Some thoughts about the Nationals' 7-2 victory Wednesday night in Miami while watching the Mets-Brewers non-trade saga take one bizarre turn after another...
— If you were worried Bryce Harper was in a funk at the plate, don't be. No, he hadn't homered since July 18 off Kenley Jansen, but it's not like he had been completely stymied, either. In fact, Harper entered play Wednesday riding a 6-game hitting streak, having successfully reached base in 24 consecutive games.
All Harper really needed to get himself all the way back on track was a date with Tom Koehler, his favorite opposing pitcher in the world. Even before the two met Wednesday at Marlins Park, Harper already was 3-for-5 in his career against Koehler, with all three hits being home runs launched earlier this season at Nationals Park.
So, naturally, Harper did to Koehler yet again. His new, updated career stats against the right-hander: 5-for-8 with four homers. And that's before he got to face Sam Dyson later in the game and launch his second homer of the evening, this one a moonshot way into the second deck down the right-field line.
Just like that, Harper's power stroke has returned. He now has 29 homers in 93 games played (99 games for the club as a whole). If he can just get a few more at-bats against Koehler...
— He wasn't perfect, but Doug Fister was the best we've seen him in more than three weeks, holding the Marlins to to runs and four hits in six innings. Fister still gave up some hard-hit balls early on, with a bunch of outs recorded in the air and not on the ground. But as the night progressed, his sinker began to sink a bit more, leading to more groundball outs. He also struck out four batters in six innings, which is a good number by his typical standards.
Fister still has a ways to go to recapture his form from 2014. But this was an encouraging step in that direction...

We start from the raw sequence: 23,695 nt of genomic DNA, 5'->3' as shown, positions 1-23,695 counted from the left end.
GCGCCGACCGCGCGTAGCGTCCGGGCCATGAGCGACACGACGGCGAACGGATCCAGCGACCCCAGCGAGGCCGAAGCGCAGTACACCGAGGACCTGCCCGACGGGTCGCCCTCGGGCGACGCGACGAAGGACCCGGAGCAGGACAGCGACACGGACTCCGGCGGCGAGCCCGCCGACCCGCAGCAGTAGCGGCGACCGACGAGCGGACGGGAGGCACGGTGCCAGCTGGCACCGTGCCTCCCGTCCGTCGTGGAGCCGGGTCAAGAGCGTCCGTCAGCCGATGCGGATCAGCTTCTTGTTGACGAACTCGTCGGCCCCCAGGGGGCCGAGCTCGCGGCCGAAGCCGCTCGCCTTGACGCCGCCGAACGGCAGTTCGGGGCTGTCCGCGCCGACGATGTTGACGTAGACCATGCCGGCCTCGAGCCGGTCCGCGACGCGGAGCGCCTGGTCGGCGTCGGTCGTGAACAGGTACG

— Jonathan Papelbon joined his new club, though he wasn't needed to take the mound because of the 5-run victory. Still, we got a taste of what the reconfigured Nationals bullpen might look like when it matters most. And it's hard not to like what you saw.
Casey Janssen tossed a 1-2-3 seventh inning. That's seven consecutive scoreless appearances for the veteran right-hander, with a grand total of two runners reaching base against him along the way. Drew Storen then made a nice statement about how he intends to deal with his bumping from closer to setup man by retiring the side in the eighth, striking out two.
Let's see how this all plays out, but it certainly could wind up with Janssen becoming the go-to guy in the seventh, Storen in the eighth and Papelbon in the ninth. And that's not a bad thing. Collectively, those three experienced relievers have 527 major-league saves to their record.
If everyone is willing to embrace his role, this might just have a chance of working out quite well...
— What in the world is going on with the Mets right now? By all accounts, they made a major trade for Carlos Gomez on Wednesday evening, sending injured right-hander Zack Wheeler and infielder Wilmer Flores to Milwaukee in return. Gomez was informed of the deal on the Brewers' team charter and took a selfie with teammates who expressed their admiration for the now-departing center fielder. Flores heard during the Mets' game against the Padres that he was being traded but was left to keep taking the field and stepping up to bat despite moments of genuine crying while at his shortstop position.
And then the whole thing fell apart. Depending on who you believe, either the Brewers nixed the trade because of concerns about Wheeler's rehabbing elbow, or the Mets called it off after reviewing medical info on Gomez's hip.
Whatever the case, the trade never happened. And it doesn't appear it will happen before Friday afternoon's deadline. Just another day in the long, bizarre history of the New York Metropolitans.